The Boston Globe reports that Houghton Mifflin Harcourt is having trouble giving away the profits from sales of an English translation of Mein Kampf.
For the past 16 years HMH has been donating its blood money organizations like the Anti-Defamation League, the Museum of Tolerance in Los Angeles, and Facing History and Ourselves - groups that focus on fighting anti-Semitism or Holocaust education.
That changed recently:
Recently, however, the company has quietly decided to change course, shifting its grant-making focus from programs explicitly related to Holocaust awareness and Jewish education to those that promote tolerance more generally. This delicate pivot has become even more complicated locally, as the publishing house has sought to focus the book’s proceeds in Boston, inviting a handful of area institutions to propose projects for funding. At least one — Boston Children’s Museum — has said no, discomfited by the Hitler connection.
So far only the Boston Children's Museum has said they have declined the funds, but they won't be the last organization to do so. “It just did not feel in the end like a good fit,” said Carole Charnow, the museum’s president and CEO. “This was not a rational decision.”
other parties like the Museum of Fine Arts have been cool to the idea, and have not pursued it. HMH first invited that museum to propose a project last summer. One year later, the museum has yet to submit a proposal. “We are thinking about the kind of project that might be appropriate, given the funding source,” Karen Frascona, director of public relations for the MFA, said via e-mail. “No decisions have been made yet.”
It's easy to see why the museums don't want the money, but it's more difficult to understand why HMH chooses to continue to profit from evil.
“We feel that giving funds to cultural and educational organizations that reach a broad audience can effectively influence the way our society tackles issues of cultural awareness, bias, and discrimination,” said Andrew Russell, director of corporate social responsibility for HMH.
Perhaps, but that doesn't change the fact that HMH has been profiting from the sale of this book since 1979, and only started giving the profits away when that fact was exposed in 2000.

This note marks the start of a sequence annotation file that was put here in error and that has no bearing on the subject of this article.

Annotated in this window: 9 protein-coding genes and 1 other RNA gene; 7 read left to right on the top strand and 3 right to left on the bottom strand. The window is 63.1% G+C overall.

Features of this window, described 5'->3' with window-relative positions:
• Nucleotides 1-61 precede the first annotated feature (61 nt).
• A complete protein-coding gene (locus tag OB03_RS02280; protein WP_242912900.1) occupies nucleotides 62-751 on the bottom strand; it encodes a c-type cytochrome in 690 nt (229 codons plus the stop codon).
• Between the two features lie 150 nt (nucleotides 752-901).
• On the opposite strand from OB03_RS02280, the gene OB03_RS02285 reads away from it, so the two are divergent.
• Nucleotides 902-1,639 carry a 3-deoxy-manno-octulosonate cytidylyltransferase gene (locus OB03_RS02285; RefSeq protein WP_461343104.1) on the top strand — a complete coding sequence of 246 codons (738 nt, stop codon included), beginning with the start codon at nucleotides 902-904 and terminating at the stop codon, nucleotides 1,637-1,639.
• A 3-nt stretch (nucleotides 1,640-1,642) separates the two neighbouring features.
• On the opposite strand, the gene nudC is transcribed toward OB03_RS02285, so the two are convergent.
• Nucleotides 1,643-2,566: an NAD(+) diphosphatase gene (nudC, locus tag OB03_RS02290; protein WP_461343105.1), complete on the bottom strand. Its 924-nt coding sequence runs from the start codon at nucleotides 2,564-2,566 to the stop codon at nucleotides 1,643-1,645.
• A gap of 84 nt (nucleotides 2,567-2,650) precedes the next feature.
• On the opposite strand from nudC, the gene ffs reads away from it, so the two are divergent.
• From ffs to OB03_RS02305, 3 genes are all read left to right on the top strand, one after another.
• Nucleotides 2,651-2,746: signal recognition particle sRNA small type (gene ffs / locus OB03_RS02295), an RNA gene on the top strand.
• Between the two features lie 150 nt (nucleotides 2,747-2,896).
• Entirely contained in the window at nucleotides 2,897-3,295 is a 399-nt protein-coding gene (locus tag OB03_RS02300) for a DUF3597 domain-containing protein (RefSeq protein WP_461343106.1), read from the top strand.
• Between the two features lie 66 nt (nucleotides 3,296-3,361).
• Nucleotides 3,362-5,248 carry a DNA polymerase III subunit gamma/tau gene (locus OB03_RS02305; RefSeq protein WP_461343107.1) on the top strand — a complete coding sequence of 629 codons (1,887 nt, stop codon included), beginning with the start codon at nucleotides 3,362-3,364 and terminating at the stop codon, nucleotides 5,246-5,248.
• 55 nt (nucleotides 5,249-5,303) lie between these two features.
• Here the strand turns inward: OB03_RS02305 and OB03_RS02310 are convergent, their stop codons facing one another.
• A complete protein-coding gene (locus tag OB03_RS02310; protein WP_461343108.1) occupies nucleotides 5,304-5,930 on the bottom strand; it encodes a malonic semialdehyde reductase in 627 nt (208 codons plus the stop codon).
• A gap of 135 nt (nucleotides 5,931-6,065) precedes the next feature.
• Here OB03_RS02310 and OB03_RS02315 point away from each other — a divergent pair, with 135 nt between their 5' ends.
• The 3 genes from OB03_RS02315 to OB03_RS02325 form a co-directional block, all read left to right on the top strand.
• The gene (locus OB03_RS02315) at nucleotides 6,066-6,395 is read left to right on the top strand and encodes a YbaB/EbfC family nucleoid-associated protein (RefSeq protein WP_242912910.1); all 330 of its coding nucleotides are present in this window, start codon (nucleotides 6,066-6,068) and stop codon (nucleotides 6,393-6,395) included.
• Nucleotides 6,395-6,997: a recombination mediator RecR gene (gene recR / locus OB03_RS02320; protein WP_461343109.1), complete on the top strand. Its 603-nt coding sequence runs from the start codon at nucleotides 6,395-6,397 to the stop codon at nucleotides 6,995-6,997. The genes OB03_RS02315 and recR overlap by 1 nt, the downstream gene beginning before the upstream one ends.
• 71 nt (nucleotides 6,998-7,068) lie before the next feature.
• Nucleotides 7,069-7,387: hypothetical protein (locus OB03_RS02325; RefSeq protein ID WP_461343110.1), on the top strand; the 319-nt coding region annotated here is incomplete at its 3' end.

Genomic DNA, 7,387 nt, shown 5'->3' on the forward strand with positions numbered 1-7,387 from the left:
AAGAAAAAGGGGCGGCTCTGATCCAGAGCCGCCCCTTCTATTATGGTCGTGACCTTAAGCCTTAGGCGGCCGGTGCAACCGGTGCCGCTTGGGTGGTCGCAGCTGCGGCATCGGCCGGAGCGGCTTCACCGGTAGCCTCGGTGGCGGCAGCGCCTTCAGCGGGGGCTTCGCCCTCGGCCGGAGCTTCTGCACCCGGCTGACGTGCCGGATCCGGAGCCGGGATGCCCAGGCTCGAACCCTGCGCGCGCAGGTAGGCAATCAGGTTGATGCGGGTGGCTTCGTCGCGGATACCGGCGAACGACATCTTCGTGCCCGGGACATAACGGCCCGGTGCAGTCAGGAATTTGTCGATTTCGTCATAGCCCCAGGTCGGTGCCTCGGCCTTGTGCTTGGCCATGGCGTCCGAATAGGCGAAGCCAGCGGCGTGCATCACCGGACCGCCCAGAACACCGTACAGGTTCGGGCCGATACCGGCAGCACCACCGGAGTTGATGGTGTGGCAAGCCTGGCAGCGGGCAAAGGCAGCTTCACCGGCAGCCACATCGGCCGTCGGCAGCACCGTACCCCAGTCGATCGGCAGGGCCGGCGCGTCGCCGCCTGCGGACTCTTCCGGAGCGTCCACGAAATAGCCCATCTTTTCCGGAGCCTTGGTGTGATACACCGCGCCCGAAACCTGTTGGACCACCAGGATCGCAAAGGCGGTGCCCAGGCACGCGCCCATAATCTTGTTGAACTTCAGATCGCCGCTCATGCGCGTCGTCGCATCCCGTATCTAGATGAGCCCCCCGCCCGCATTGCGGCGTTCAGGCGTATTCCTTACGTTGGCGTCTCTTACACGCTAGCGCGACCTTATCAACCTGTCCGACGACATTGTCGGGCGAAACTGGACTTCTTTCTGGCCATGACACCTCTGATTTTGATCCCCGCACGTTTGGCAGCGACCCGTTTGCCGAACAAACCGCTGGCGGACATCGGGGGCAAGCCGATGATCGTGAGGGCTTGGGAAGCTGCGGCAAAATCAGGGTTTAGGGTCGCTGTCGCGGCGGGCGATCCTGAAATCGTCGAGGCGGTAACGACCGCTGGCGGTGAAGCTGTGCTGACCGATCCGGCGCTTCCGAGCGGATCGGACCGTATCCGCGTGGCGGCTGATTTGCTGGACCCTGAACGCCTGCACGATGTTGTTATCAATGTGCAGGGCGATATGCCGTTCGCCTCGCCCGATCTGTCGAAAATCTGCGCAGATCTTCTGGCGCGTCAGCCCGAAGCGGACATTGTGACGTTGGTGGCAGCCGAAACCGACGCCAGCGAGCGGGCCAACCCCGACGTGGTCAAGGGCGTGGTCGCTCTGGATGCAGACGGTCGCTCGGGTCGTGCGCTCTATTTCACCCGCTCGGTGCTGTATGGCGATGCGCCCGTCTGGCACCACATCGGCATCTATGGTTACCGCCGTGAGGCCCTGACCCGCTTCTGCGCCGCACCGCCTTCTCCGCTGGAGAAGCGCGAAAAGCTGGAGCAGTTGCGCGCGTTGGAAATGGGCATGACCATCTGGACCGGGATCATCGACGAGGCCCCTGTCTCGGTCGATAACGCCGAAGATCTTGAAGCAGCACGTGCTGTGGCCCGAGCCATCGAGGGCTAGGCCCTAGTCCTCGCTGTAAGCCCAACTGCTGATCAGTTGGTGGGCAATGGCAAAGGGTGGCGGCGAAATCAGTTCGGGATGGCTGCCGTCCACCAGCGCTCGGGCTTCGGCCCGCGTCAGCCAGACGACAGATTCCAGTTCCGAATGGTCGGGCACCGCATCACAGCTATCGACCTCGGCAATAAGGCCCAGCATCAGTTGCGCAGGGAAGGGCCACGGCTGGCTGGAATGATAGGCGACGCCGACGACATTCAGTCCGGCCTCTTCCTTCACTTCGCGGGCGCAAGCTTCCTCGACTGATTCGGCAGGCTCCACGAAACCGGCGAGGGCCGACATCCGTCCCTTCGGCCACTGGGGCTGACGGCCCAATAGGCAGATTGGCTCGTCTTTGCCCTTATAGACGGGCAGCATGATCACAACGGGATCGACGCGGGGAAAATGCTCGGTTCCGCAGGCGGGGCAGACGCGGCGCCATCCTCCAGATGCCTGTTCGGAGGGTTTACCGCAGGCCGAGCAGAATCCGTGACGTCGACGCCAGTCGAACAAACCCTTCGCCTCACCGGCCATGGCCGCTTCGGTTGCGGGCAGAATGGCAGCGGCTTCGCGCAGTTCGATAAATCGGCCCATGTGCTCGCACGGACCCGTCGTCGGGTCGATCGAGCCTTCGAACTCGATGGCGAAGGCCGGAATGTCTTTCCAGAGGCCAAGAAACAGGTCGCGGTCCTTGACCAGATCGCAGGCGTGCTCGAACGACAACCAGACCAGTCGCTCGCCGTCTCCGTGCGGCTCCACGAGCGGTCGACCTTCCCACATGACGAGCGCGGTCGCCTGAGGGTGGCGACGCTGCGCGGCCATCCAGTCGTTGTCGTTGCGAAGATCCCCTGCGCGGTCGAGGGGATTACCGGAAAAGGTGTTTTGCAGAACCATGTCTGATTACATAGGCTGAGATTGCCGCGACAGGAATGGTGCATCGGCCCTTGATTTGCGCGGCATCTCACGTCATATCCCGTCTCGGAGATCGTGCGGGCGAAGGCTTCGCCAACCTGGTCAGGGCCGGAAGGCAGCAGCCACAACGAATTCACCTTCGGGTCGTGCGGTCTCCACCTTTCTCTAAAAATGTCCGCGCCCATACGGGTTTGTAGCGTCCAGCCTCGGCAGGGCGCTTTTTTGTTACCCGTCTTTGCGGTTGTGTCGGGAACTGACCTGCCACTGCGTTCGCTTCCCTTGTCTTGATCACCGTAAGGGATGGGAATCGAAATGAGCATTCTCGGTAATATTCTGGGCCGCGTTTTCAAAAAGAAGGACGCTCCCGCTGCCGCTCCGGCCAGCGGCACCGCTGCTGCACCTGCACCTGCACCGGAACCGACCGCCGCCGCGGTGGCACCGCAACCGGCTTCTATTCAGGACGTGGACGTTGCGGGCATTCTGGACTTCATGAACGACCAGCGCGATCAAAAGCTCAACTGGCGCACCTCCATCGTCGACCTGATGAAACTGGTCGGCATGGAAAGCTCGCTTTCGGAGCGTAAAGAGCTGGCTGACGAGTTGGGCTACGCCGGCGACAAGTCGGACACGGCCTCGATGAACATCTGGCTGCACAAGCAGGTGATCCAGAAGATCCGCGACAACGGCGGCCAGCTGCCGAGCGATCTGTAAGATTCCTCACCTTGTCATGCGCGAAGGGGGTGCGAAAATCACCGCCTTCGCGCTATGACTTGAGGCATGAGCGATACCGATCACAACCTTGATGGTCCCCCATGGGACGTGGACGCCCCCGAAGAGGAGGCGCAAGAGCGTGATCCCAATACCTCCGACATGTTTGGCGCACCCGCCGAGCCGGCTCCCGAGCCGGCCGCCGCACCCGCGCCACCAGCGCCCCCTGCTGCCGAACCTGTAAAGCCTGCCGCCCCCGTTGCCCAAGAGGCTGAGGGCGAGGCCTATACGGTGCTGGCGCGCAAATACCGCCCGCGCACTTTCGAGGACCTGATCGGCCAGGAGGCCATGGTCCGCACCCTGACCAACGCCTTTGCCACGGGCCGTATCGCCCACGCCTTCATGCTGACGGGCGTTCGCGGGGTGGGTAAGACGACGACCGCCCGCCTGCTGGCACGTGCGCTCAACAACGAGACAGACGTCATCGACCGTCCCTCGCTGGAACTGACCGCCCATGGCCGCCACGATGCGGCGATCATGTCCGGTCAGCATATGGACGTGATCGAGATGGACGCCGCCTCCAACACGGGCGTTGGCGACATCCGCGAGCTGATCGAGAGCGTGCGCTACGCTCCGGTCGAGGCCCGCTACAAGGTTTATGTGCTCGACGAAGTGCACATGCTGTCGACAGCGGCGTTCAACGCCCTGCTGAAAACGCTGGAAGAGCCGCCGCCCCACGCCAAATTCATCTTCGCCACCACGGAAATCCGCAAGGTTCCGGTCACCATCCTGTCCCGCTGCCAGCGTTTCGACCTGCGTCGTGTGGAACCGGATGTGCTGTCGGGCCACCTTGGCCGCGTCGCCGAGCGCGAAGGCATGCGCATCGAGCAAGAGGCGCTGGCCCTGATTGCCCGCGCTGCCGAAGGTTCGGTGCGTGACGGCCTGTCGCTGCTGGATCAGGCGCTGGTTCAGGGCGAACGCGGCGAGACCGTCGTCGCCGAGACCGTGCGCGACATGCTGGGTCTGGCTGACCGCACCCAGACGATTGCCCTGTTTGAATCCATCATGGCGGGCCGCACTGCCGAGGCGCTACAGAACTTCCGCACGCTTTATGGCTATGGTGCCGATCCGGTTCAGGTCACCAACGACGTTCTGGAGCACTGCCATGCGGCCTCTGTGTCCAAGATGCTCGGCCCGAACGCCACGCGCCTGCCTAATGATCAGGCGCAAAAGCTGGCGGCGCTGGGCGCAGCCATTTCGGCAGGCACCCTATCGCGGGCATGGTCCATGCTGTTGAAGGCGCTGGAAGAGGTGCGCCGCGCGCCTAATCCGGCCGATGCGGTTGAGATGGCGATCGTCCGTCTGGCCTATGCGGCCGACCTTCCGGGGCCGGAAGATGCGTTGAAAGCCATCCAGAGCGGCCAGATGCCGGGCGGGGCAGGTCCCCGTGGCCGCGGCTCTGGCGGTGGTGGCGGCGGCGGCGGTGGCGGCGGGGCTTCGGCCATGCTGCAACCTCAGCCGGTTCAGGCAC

The simple fact is, this is blood money, and HMH doesn't have to continue to sell the book. At least one English translation of Mein Kampf is in the public domain, and can be found on Project Gutenberg, the Kindle Store, and other sites, so HMH could simply choose to step away from the work.
Or even better: HMH could choose to wash their hands of the book's history and legacy by releasing their translation of Mein Kampf under a CC license, thus giving up all profits while guaranteeing that the public can still access the work.
Houghton Mifflin Harcourt could easily walk away from this book, but several universities do not have that same option when it comes to slavery.
Many older venerable US universities either benefited from donations made by slave owners or traders, or even owe their existence to slavery.
Georgetown University is in a similar situation; it owes its survival to an 1838 sale of 272 slaves. Owned by the university, those slaves ended up on plantations in Louisiana.
And then there's Yale, which not only maintains the name of white supremacist and slave owner John C Calhoun on a residential college (as well as having named many other buildings after slave owners), but also has a 300-year history of benefiting from the largesse of slave owners and traders.
[T]hree Yale scholars say the university is ignoring a less honorable side of its history.
They say Yale relied on slave-trading money for its first scholarships, endowed professorship and library endowment. It honored slave traders when choosing figures to chisel as ''Worthies'' on the tower at the center of its campus, and only 40 years ago chose the names of slave traders when it was naming some colleges. According to documents these scholars have unearthed, in 1831 Yale officials led the opposition that ultimately stopped construction in New Haven of what would have been the nation's first black college, saying that such an institution in the same city would be ''incompatible with the prosperity, if not the existence,'' of Yale.
The scholars, all doctoral candidates at Yale, say they hope their work will force Yale to the center of a growing national debate over slavery and whether and how to make amends for it.
It's 2016, and institutions and corporations are still grappling with the historical legacy of events like slavery and the Holocaust. Several universities are finally coming to terms with the fact that they owe their existence to the horrendous practice of slavery, while one publisher is trying to continue to inform the public about books like Mein Kampf without profiting from it.
While the latter has a simple solution, the former issue isn't going to be resolved this year, much less this decade.
In fact, Yale was first publicly criticized on this issue fifteen years ago, and they still have many buildings named after slave owners, including buildings erected in the middle of the 20th century.
Something tells me they will still be making peace with their past a century from now.